What I Learned From Coping With My Brother's Death At A Young Age

by Angela Abbott

I remember the picture of my brother alongside a poem and how they sat neatly together in a wooden frame. It was a gift from a family friend to my parents after my brother died.

When I think of my brother, I often think of that framed memorial of him, which still sits on my mother’s dresser, and how it was, in many ways, an integral object in my first understanding of grief.

Jeremy was my oldest brother. I was 4 when he died; he was 10. There were complications when Jeremy was born, which resulted in him being “brain-dead” or “handicapped,” or a bunch of other words that are no longer politically correct for what he was.

I think the word for it now is “vegetable,” which, to me, is the most offensive.

Jeremy was born mentally and physically disabled. He could not walk and had to use a wheelchair to get around. He could not eat and had to be fed through a stomach tube. He couldn’t see; he couldn’t talk. He couldn’t do a lot of things, but that didn’t stop me from loving him.

As a little girl, I used to imagine my brother experiencing the world just like me, only unable to express it in the way I could. As an adult, I often think of how my life would be different had Jeremy been born without health problems, and what that would look like if he were still around.

I remember that picture of my brother and the poem that accompanied it inside the wooden frame because when I was 4 and experienced my brother’s death, it swept over me like fog that rises and settles on the river.

I didn’t understand it. It was there; it was hazy, but the memorial frame was there and it would later help me to understand.

My mother tells me I used to draw pictures of Jeremy ascending into heaven. If I wasn’t drawing that, I apparently drew him as an angel. My mother said I made those drawings often, and she let me do it because she felt it was my coping mechanism.

I don’t remember that.

I also don’t remember swinging off the handles of the casket in the funeral home, and how I apparently had to be taken into another room. Those are not moments that stick out to me because I was young, and only few memories of that time exist for me.

I don’t remember what a lot of that time was like for me because I was too young to understand what it meant to die, and I was too young to understand what that felt like for the living when they were faced with the death of a loved one.

I didn’t know what grief meant. Until, one day, I did.

Some time after Jeremy died, probably months after his funeral, I remember walking into my parents' bedroom, blue blankie in tow, crying slobbery, giant, child tears.

It was the kind that works you up and makes you forget how to breathe. I remember my parents seeing my wet face and heaving little body and how they came to me with urgency, not knowing what was going on.

They asked me what was wrong, to which I replied something like, “He’s not coming back, is he?” My tears were then met with theirs. They explained death to me, for what I’m sure wasn’t the first time.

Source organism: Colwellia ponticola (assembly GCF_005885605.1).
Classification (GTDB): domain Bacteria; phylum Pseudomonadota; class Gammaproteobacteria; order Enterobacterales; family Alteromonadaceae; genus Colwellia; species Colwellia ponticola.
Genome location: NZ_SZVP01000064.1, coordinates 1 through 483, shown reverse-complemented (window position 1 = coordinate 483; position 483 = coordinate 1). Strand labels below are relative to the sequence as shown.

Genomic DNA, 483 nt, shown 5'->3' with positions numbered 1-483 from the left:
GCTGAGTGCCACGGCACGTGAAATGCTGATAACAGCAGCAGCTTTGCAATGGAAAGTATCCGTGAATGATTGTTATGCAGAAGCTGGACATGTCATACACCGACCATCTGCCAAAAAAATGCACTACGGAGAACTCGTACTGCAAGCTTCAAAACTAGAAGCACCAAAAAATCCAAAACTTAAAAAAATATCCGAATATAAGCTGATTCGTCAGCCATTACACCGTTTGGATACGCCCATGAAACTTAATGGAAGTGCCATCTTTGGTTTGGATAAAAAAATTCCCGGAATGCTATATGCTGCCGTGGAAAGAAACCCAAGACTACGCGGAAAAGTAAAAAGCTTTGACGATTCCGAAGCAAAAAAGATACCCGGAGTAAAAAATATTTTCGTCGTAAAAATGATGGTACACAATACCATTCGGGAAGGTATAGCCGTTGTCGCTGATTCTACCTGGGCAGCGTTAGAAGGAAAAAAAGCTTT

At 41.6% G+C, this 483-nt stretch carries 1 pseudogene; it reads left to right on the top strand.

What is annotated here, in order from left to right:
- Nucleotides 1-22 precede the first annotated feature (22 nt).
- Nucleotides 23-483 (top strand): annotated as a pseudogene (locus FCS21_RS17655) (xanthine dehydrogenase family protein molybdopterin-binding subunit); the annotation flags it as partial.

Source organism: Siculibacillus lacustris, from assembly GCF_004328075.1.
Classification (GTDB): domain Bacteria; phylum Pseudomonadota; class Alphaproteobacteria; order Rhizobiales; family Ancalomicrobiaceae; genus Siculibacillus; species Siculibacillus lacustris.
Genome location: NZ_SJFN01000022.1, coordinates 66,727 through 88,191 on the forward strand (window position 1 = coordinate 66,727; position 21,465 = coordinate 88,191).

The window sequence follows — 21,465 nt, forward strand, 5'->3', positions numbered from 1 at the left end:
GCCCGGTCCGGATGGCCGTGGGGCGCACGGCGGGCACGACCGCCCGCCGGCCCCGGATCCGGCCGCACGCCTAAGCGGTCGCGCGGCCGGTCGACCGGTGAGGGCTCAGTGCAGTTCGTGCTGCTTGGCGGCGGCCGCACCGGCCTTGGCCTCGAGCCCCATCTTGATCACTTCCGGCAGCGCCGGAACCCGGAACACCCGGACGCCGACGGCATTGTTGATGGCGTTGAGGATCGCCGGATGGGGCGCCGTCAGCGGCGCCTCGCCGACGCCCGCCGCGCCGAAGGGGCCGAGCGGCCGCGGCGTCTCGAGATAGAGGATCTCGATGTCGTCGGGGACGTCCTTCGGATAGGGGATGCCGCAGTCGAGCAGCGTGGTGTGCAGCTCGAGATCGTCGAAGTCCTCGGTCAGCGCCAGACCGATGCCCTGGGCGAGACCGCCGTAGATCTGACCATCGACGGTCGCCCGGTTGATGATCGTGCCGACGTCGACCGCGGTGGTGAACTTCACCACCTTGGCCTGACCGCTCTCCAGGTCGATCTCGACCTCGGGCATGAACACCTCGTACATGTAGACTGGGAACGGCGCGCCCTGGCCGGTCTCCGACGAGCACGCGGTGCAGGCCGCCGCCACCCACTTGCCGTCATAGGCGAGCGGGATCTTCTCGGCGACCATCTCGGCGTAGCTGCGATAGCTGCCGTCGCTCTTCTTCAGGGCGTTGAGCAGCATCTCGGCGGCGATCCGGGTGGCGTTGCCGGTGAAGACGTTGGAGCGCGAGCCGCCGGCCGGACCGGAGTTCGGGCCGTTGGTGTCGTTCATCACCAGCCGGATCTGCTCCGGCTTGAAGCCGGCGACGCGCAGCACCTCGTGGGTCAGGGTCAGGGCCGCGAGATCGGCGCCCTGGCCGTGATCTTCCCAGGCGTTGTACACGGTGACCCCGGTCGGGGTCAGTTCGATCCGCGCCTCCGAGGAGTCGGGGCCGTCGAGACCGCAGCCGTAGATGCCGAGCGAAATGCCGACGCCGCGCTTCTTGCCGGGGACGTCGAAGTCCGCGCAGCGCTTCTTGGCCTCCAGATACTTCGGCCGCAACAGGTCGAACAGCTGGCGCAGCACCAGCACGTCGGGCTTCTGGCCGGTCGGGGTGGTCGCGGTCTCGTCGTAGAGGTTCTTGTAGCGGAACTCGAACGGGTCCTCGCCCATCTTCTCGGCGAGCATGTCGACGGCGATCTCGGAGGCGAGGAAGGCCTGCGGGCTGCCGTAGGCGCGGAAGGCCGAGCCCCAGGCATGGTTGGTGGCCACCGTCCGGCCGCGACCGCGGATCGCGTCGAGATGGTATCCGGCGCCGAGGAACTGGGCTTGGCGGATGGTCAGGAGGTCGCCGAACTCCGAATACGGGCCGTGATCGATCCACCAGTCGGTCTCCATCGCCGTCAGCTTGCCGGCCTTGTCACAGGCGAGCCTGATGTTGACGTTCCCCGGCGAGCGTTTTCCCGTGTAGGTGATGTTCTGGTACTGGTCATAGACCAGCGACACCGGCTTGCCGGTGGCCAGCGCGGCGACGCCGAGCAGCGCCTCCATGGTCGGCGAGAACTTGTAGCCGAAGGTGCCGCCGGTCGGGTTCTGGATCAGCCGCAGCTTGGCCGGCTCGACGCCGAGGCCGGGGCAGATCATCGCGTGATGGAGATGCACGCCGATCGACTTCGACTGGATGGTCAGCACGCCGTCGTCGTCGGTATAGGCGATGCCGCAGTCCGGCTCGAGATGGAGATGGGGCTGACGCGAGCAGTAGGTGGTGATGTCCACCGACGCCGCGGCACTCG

Then they grabbed the framed memorial of Jeremy. We looked at it together. They read the poem aloud to me. We looked at his picture. I put my hands on the frame, and smoothed them over the glass and let the tears fall on to it.

The idea of death was tangible to me that way. We grieved together. It was my first grieving, my first real understanding of death. He wasn’t coming back.

I finally understood.

It’s funny, the things we remember and the things we don’t. My mom remembers my drawings; I don’t. I remember this moment of crying and coming together; my mom doesn’t.

I think both moments were big moments, which is why they were remembered. My mom probably remembers my drawings because it was probably very hard to see her child draw reminders of her other child’s death.

I remember my crying fit because it was the first time I understood the magnitude of death. It was the first time I grieved.

To this day, I still cry big tears when someone dies. I usually get it out of the way upon first hearing of a death, and then I am typically composed from that point on.

I don’t often cry at funerals, or at least, I try not to. I don’t like for people to see me cry, and it gives me a very uncomfortable feeling when people try to soothe me if I do cry in front of them. I feel like a heavy brick in their arms, and I want to become defensive.

Grief is weird; we all handle it differently.

I will never forget my first understanding of death and that first time I grieved. It was a monumental moment for me. In a way, a piece of my innocence was chipped away that day.

For a moment, I was thrust into adulthood. I would never look at life the same way because I knew it didn’t last forever. I wasn’t invincible.

Jeremy taught me many things: He taught me to be thankful for the things people often take for granted like mobility, eyesight and the ability to taste; he taught me that my mother was and still is a hero for all she did for him.

His inabilities taught me to live with adventure. He taught me compassion.

Through his death, I learned my first adult lesson. I learned about death and grief and what it meant to say goodbye.